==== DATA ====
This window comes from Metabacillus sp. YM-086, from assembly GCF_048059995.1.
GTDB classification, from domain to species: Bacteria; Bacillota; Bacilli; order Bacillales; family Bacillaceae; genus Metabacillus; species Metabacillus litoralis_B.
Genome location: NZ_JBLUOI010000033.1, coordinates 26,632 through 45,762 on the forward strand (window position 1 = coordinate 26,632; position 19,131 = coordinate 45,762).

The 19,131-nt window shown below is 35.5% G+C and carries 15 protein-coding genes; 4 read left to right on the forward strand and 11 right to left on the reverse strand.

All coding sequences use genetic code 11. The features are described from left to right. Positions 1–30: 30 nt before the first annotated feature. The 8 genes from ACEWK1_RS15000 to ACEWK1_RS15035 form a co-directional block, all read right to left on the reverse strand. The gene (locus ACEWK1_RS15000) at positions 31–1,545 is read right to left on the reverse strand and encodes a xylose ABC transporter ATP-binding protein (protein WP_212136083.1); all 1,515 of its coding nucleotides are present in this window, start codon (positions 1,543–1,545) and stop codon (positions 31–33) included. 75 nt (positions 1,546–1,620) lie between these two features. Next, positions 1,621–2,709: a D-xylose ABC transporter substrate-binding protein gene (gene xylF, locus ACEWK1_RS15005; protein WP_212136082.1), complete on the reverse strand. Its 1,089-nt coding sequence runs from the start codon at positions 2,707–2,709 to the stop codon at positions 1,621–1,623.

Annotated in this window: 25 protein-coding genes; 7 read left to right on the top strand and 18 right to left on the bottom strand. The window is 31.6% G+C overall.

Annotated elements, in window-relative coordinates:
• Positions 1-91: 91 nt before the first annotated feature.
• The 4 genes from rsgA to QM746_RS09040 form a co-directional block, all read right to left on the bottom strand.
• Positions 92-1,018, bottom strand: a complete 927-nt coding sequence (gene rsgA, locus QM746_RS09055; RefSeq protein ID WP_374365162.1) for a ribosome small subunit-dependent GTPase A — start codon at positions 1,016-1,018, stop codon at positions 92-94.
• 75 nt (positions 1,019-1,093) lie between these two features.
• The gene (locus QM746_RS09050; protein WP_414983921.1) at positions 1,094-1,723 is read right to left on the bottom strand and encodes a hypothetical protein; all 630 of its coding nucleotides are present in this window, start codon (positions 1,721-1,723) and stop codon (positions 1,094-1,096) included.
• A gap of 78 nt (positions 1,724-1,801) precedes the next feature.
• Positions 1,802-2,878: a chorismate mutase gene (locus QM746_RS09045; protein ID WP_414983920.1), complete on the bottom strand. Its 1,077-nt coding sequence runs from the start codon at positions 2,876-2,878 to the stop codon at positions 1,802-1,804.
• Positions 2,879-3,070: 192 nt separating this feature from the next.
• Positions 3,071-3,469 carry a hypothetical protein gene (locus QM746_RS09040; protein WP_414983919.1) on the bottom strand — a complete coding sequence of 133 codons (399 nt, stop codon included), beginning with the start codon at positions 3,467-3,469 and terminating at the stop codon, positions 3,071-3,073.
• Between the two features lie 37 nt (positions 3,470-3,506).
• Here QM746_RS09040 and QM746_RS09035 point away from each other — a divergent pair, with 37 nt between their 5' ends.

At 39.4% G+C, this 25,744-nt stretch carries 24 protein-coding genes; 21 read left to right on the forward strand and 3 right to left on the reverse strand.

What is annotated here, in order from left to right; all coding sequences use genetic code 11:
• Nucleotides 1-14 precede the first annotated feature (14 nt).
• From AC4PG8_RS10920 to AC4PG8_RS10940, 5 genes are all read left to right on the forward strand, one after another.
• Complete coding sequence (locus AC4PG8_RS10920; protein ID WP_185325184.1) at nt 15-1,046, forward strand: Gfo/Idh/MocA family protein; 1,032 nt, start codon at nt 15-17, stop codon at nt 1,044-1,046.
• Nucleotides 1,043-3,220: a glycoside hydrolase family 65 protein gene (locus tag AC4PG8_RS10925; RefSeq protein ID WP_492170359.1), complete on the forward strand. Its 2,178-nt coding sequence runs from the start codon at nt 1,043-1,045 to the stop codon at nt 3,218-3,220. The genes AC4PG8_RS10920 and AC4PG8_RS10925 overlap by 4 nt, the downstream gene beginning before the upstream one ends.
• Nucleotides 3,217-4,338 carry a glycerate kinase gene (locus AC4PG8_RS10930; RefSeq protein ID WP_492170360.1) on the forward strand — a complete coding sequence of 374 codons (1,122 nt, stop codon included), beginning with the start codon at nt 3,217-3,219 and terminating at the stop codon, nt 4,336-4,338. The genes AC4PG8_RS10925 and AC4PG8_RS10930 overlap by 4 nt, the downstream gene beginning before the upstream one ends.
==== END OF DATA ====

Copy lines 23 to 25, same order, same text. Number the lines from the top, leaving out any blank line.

• Complete coding sequence (locus AC4PG8_RS10920; protein ID WP_185325184.1) at nt 15-1,046, forward strand: Gfo/Idh/MocA family protein; 1,032 nt, start codon at nt 15-17, stop codon at nt 1,044-1,046.
• Nucleotides 1,043-3,220: a glycoside hydrolase family 65 protein gene (locus tag AC4PG8_RS10925; RefSeq protein ID WP_492170359.1), complete on the forward strand. Its 2,178-nt coding sequence runs from the start codon at nt 1,043-1,045 to the stop codon at nt 3,218-3,220. The genes AC4PG8_RS10920 and AC4PG8_RS10925 overlap by 4 nt, the downstream gene beginning before the upstream one ends.
• Nucleotides 3,217-4,338 carry a glycerate kinase gene (locus AC4PG8_RS10930; RefSeq protein ID WP_492170360.1) on the forward strand — a complete coding sequence of 374 codons (1,122 nt, stop codon included), beginning with the start codon at nt 3,217-3,219 and terminating at the stop codon, nt 4,336-4,338. The genes AC4PG8_RS10925 and AC4PG8_RS10930 overlap by 4 nt, the downstream gene beginning before the upstream one ends.